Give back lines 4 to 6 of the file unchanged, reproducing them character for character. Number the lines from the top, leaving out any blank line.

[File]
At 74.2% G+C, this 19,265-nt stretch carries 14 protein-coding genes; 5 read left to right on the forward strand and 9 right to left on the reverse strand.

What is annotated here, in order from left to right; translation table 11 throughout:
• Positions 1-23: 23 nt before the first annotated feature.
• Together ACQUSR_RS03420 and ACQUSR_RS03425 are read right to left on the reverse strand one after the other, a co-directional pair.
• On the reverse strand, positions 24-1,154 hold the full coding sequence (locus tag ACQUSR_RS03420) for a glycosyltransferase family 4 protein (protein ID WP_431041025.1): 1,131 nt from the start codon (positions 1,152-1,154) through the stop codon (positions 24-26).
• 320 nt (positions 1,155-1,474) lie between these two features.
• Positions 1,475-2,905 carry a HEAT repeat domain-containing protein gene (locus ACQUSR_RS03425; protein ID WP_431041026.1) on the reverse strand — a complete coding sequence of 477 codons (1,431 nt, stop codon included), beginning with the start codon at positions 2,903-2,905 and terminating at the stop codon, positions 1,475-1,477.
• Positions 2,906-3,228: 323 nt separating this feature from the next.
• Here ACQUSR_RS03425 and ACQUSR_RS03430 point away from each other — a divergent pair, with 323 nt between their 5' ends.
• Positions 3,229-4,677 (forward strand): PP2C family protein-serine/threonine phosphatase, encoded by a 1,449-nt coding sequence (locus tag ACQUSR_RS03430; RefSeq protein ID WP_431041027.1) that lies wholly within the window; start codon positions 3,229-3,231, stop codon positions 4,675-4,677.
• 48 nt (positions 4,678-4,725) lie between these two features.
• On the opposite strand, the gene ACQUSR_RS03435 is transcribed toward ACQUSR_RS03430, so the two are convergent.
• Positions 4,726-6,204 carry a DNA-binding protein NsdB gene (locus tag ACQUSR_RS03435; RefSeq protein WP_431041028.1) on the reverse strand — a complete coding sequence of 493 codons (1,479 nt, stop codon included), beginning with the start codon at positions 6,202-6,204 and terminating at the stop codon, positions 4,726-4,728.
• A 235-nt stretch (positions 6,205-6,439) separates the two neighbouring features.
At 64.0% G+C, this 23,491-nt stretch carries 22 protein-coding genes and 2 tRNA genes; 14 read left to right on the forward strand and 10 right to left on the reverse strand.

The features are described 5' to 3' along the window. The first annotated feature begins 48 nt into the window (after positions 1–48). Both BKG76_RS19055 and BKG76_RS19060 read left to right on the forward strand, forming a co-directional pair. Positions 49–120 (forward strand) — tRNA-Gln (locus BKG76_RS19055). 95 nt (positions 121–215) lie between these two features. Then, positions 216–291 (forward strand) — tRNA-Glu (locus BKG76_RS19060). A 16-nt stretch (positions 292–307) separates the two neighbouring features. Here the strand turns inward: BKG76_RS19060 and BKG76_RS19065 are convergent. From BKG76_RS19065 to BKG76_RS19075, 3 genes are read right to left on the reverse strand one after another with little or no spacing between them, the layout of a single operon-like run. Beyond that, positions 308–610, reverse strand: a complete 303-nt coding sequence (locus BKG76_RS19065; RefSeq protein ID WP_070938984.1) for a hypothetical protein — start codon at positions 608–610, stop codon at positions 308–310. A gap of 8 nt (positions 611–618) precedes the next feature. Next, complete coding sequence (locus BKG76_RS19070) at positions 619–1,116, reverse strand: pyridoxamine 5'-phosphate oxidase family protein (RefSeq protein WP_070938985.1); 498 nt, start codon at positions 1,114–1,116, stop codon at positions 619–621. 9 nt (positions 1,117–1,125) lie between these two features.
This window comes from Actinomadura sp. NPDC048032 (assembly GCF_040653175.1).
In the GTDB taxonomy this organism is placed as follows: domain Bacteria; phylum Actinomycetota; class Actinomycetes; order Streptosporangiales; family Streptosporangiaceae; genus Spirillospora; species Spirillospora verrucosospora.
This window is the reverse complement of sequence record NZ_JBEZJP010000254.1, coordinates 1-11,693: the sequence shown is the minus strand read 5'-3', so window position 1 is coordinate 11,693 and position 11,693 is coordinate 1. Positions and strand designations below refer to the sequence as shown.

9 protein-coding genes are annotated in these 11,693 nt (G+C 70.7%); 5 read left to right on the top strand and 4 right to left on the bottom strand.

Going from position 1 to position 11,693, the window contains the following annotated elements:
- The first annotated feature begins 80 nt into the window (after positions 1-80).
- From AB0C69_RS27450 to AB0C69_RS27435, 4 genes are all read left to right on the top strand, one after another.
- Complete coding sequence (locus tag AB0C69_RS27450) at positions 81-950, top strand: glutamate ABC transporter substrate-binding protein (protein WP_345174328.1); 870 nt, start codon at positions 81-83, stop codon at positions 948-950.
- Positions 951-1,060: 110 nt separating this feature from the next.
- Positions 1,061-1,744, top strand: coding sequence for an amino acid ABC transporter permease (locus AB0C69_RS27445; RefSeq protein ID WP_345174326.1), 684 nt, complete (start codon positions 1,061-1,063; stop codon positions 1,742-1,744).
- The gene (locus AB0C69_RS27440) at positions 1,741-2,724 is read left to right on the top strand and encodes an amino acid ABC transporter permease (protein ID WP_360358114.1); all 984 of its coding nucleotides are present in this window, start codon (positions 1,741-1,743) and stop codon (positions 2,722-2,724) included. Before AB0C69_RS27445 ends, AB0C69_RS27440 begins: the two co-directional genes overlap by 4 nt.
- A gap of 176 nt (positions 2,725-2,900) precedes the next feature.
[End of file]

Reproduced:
• Together ACQUSR_RS03420 and ACQUSR_RS03425 are read right to left on the reverse strand one after the other, a co-directional pair.
• On the reverse strand, positions 24-1,154 hold the full coding sequence (locus tag ACQUSR_RS03420) for a glycosyltransferase family 4 protein (protein ID WP_431041025.1): 1,131 nt from the start codon (positions 1,152-1,154) through the stop codon (positions 24-26).
• 320 nt (positions 1,155-1,474) lie between these two features.